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Since early March 2020, every sector of the economy throughout the world has been hammered considerably by the global pandemic COVID-19, and the logging industry is no exception. While forestry has been designated as an essential industry and demand for tissue-based products skyrocketed during this Pandemic, primary solid wood industries reportedly lost their ground in the last three months. The housing markets dropped significantly in April with less than 900,000 U.S. total housing starts. When the primary wood using mills lost their production, the logging sector obviously absorbed some of that pain.

A quick survey of loggers conducted by the Carolina Loggers Association in the third week of May suggested that loggers in North Carolina realized about a 30-35% reduction in logging activities during this unprecedented period (E. Smith, Personal Communication, May 2020). While the overall economy is projected to start recovering in the third quarter of this year, most of the survey respondents predicted that more severe impacts are yet to come.

As mentioned above, the North Carolina logging industry in 2018 contributed $798 million dollars to the state economy, which can be roughly assumed at $66.5 million a month (Parajuli and Bardon, 2020). With the survey finding of a 30-35% loss in NC logging production during the 3-month period, it is estimated that the total economic loss, including direct, indirect, and induced effects, in a quarter could sum to around $60-70 million. The total economic loss to the NC forest sector could be even larger if we account for the reduced amount of wood delivered to the primary wood processing mills. Similarly, the loss could scale up tremendously if the Pandemic effect sustains longer in the coming days. Please note that this is a rough estimate based on the evenly distributed annual effects of the North Carolina logging industry into a monthly frequency.

Conclusion

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The long-term historical trends suggest that the North Carolina logging industry has been a crucial element of the NC forest sector over the years. While the number of logging firms has declined over time, the weekly wage of loggers has continued to move upward since the early 2000s. Similarly, primary wood processing mills received about 25 million green tons of harvested timber annually in the last few years, which was harvested and delivered by loggers in North Carolina. The timber prices portion related to logging and hauling also continued to move upward in North Carolina. However, due to the COVID-19 pandemic, the logging industry has sustained a 30-35% loss in the last three months, which translates to around a $60-70 million loss to the North Carolina economy. That loss is predicted to climb even higher amid the looming unprecedented situation.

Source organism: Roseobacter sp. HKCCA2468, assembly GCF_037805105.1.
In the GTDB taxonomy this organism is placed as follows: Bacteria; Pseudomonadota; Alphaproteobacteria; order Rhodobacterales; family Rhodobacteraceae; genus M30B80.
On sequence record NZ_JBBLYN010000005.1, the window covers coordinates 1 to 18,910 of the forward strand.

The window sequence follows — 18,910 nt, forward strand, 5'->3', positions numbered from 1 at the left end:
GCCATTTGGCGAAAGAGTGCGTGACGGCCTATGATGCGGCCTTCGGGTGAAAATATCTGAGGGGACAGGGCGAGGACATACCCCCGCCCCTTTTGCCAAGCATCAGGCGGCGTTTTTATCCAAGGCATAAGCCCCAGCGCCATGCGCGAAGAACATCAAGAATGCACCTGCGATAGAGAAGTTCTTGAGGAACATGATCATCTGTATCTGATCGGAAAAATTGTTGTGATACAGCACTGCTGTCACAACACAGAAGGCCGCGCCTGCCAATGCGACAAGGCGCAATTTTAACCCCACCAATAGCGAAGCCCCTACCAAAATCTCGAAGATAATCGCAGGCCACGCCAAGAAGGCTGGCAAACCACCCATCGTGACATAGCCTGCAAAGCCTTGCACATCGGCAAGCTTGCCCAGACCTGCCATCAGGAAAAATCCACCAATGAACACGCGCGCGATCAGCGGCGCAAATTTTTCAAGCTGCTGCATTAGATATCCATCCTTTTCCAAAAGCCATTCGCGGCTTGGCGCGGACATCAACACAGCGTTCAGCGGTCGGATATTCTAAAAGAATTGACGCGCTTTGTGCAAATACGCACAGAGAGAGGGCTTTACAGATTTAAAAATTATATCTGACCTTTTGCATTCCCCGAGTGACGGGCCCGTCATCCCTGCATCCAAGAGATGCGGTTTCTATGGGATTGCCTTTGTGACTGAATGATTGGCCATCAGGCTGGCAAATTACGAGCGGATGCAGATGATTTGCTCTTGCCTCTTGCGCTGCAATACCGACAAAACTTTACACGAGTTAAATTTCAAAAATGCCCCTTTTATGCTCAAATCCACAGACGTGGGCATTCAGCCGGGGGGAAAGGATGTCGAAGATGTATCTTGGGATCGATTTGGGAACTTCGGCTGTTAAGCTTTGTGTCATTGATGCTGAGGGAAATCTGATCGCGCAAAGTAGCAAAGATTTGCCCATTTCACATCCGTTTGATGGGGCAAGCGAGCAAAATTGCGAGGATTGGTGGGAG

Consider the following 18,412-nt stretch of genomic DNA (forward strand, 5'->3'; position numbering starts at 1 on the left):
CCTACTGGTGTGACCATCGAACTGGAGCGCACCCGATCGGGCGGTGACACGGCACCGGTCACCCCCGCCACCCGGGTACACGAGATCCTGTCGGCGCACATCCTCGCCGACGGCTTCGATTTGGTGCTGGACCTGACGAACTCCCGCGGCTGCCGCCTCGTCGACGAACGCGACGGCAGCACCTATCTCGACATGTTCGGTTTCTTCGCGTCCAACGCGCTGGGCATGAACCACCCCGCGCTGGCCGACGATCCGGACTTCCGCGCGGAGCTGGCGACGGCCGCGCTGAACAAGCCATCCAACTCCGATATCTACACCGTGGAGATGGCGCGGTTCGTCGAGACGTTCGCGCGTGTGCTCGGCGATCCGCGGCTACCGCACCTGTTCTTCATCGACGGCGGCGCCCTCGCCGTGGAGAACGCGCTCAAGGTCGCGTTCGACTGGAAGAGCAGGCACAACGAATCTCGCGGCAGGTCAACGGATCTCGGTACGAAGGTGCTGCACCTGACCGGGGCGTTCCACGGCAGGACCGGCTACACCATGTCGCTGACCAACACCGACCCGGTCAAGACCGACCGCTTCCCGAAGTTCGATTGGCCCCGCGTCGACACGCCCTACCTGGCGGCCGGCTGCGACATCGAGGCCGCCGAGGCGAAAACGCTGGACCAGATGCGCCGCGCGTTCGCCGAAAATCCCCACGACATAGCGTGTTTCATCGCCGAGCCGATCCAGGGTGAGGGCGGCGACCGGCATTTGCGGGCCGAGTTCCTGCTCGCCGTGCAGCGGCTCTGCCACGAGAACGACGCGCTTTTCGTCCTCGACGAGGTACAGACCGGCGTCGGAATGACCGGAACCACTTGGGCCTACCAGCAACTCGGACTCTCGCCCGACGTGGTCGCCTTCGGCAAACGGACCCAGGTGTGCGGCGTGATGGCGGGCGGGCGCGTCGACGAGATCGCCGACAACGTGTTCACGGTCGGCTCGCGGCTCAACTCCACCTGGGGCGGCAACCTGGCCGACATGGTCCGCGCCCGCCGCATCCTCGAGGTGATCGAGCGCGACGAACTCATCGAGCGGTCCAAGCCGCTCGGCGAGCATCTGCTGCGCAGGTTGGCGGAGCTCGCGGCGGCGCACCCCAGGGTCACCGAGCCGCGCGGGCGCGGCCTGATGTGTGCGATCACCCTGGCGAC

References

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  1. QCEW. 2020. Quarterly Census of Employment and Wages. Statewide logging NAICS 1133 database. https://www.bls.gov/cew/data.htm
  2. Parajuli, R., and R.E. Bardon. 2020. Economic Contribution of the Forest Sector, 2018. https://content.ces.ncsu.edu/economic-contribution-of-the-forest-sector-in-north-carolina
  3. TMS. 2020. Timber prices, logging and hauling data. Timber Mart South, Athens, GA.

Author

Assistant Professor and Extension Specialist, Forest Economics
Forestry & Environmental Resources

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Publication date: June 17, 2020